Fake ID Sale in Victoria
Crackdown on teenagers using Victorian fake IDs
Police in Melbourne are warning teenagers of a recent cracking down on the use of Victorian fake IDs. The crackdown comes in the wake of an upturn in teenagers attempting to enter clubs using fake IDs purchased on internet black markets and dedicated Facebook pages.
Acting Inspector Mick Wilmott warns that people caught using fake IDs to attempt underaged entry could be risking criminal records and large fines.
Businesses are being encourage as part of the crackdown to pass the details of all offenders over to the police as Deakin University prepares for their O Week celebrations.
While police are trying to target the online retailers of the documents, and with some success, new sellers keep emerging. Inspector Wilmott warned that while fake IDs will always be available to those that wish to purchase them, students should be aware that they will be the held accountable for their use.
While most celebrations were conducted without issue, fights broke out at La Trobe University when a group attempted to gain access despite not attending the university.
Community Liaison Officer Nick Parissis said that one solution was to make students leaders aware of the issue, enabling them to proactively work with police as incidents occurs.
Police Officer accused of selling fake police IDs online
A former Victoria police officer who resigned in 2010 has been denied bail after being accused of selling security passes and police IDs via dark web sites. The officer stands accused of using the Alphabay online marketplace, said to be a like an eBay for criminals, to exchange the Australian and United Kingdom IDs for bitcoin payment.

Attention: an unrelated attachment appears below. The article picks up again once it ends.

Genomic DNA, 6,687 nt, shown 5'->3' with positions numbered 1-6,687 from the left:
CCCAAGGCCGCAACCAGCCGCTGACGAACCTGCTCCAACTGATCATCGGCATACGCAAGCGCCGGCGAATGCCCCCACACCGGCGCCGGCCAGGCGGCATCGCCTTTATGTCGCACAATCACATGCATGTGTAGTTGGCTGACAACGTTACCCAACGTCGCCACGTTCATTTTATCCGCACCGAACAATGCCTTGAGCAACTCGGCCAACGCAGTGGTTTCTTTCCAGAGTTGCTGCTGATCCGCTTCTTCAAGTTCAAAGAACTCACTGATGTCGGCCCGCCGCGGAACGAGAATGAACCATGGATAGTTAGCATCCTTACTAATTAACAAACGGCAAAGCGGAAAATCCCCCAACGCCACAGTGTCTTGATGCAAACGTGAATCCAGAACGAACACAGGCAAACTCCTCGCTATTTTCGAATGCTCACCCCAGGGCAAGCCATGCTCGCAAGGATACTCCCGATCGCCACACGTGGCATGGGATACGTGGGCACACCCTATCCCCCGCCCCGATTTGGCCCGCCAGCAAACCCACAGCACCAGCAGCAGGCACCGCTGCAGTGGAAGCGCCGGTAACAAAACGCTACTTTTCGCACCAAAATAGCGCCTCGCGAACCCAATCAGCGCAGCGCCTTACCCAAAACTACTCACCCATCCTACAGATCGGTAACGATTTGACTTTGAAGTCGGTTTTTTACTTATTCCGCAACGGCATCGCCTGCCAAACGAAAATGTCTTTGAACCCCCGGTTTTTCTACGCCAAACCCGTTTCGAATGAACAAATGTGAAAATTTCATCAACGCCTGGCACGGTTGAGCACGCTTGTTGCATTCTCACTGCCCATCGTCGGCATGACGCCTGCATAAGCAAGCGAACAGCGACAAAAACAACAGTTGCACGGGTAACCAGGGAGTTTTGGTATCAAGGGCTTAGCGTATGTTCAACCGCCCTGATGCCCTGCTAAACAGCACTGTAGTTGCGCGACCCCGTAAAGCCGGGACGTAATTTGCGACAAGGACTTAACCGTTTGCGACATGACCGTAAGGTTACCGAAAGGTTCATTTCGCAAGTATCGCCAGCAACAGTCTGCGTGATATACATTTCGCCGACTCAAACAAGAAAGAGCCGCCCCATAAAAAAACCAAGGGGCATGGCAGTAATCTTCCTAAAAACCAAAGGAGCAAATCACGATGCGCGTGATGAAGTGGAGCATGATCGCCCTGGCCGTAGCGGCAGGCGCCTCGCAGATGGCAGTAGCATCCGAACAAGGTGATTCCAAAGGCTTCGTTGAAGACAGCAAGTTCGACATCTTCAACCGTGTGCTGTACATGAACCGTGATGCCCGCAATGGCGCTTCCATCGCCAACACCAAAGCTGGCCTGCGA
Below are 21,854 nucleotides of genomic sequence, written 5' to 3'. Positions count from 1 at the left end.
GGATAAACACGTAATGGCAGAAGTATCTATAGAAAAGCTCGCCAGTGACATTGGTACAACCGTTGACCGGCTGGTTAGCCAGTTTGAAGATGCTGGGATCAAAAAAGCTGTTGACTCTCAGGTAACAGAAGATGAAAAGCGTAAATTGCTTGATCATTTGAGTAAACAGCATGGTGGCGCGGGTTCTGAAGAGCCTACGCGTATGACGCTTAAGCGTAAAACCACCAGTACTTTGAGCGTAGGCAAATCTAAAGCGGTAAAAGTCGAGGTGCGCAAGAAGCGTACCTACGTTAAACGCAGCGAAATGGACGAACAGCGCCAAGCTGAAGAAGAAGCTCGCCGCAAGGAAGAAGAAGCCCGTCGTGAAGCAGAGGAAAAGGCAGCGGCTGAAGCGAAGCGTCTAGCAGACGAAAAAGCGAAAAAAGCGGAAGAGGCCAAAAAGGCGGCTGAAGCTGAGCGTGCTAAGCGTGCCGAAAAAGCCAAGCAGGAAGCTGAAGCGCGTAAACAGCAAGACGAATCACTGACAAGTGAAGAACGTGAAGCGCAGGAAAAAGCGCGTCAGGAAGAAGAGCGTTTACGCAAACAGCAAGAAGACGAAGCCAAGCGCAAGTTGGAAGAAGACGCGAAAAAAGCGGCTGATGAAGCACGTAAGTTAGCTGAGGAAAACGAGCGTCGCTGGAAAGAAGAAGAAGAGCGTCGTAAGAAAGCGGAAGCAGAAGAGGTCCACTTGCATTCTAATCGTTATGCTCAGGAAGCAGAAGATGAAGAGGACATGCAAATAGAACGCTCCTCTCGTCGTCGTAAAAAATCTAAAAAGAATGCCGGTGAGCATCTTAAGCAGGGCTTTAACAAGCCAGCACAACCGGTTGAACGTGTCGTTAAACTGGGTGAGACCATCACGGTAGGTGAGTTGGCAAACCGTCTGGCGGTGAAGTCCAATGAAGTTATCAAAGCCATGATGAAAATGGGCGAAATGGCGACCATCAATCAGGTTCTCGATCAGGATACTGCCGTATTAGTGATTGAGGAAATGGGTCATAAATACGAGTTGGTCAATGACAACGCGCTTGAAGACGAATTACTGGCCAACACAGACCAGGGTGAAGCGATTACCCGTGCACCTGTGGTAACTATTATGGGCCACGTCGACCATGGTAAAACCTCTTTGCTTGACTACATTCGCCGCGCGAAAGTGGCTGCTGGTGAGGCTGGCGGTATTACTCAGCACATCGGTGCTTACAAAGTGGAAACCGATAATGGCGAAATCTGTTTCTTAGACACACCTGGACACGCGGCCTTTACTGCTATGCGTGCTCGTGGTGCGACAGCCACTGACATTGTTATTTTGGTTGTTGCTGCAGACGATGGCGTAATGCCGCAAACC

Undercover agents working as part of the E-Crime squad testified that they had purchased Fake ID in Victoria worth $5,000 from an online seller named “piratedeadpool”, an alias allegedly used by the officer. The items were shipped via Australia Post and often contained extras such as security cards and lanyards.
The agents testified that purchases were made using the secure online currency Bitcoin making them very difficult to track and trace with the resources available to standard police.
It is also thought the accused was offering police issue weapons and communication equipment, but so far detectives have not been able to confirm that activity.
The lawyer for the accused, Peter Baker, claim that the additional items were only listed to entice potential purchasers. He went on to say that the accused had only intended to steal from criminals and was reporting sales anonymously to authorities.
Detective Senior Constable Pye suggested that the fake ID cards from Victoria could be used to gain illegal access to restricted areas of police stations, although conceded that anybody attempting to do so would still likely have to work with a legitimate officer.
Constable Pye also raised the very real threat of terrorist activities making use of the fake IDs to gain access to restricted areas.
Magistrate John Murphy denied bail due to the seriousness of the alleged crimes and the forethought that went into the planning and execution of the sales.